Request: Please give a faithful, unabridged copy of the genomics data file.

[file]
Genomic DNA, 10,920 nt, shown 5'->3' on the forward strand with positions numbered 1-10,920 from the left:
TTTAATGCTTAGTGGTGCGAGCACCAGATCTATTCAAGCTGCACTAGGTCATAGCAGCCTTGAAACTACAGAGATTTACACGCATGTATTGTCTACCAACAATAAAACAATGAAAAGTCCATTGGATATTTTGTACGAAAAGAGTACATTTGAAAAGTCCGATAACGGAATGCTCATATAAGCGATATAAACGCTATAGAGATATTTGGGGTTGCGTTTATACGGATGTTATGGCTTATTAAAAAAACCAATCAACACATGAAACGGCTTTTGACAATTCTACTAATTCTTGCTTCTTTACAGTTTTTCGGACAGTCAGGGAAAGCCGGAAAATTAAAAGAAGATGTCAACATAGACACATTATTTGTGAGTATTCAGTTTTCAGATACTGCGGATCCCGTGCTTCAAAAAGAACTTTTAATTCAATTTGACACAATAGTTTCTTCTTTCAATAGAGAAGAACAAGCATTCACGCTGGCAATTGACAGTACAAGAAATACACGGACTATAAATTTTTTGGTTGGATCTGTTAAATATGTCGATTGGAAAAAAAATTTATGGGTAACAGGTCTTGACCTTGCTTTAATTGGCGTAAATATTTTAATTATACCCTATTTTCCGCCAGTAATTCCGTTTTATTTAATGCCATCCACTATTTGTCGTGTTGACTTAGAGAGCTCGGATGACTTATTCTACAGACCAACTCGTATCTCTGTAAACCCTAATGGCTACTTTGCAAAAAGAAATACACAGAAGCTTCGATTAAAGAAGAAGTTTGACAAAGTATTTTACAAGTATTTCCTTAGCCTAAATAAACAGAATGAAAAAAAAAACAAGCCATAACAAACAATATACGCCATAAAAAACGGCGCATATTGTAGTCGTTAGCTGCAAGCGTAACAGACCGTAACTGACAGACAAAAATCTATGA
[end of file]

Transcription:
Genomic DNA, 10,920 nt, shown 5'->3' on the forward strand with positions numbered 1-10,920 from the left:
TTTAATGCTTAGTGGTGCGAGCACCAGATCTATTCAAGCTGCACTAGGTCATAGCAGCCTTGAAACTACAGAGATTTACACGCATGTATTGTCTACCAACAATAAAACAATGAAAAGTCCATTGGATATTTTGTACGAAAAGAGTACATTTGAAAAGTCCGATAACGGAATGCTCATATAAGCGATATAAACGCTATAGAGATATTTGGGGTTGCGTTTATACGGATGTTATGGCTTATTAAAAAAACCAATCAACACATGAAACGGCTTTTGACAATTCTACTAATTCTTGCTTCTTTACAGTTTTTCGGACAGTCAGGGAAAGCCGGAAAATTAAAAGAAGATGTCAACATAGACACATTATTTGTGAGTATTCAGTTTTCAGATACTGCGGATCCCGTGCTTCAAAAAGAACTTTTAATTCAATTTGACACAATAGTTTCTTCTTTCAATAGAGAAGAACAAGCATTCACGCTGGCAATTGACAGTACAAGAAATACACGGACTATAAATTTTTTGGTTGGATCTGTTAAATATGTCGATTGGAAAAAAAATTTATGGGTAACAGGTCTTGACCTTGCTTTAATTGGCGTAAATATTTTAATTATACCCTATTTTCCGCCAGTAATTCCGTTTTATTTAATGCCATCCACTATTTGTCGTGTTGACTTAGAGAGCTCGGATGACTTATTCTACAGACCAACTCGTATCTCTGTAAACCCTAATGGCTACTTTGCAAAAAGAAATACACAGAAGCTTCGATTAAAGAAGAAGTTTGACAAAGTATTTTACAAGTATTTCCTTAGCCTAAATAAACAGAATGAAAAAAAAAACAAGCCATAACAAACAATATACGCCATAAAAAACGGCGCATATTGTAGTCGTTAGCTGCAAGCGTAACAGACCGTAACTGACAGACAAAAATCTATGA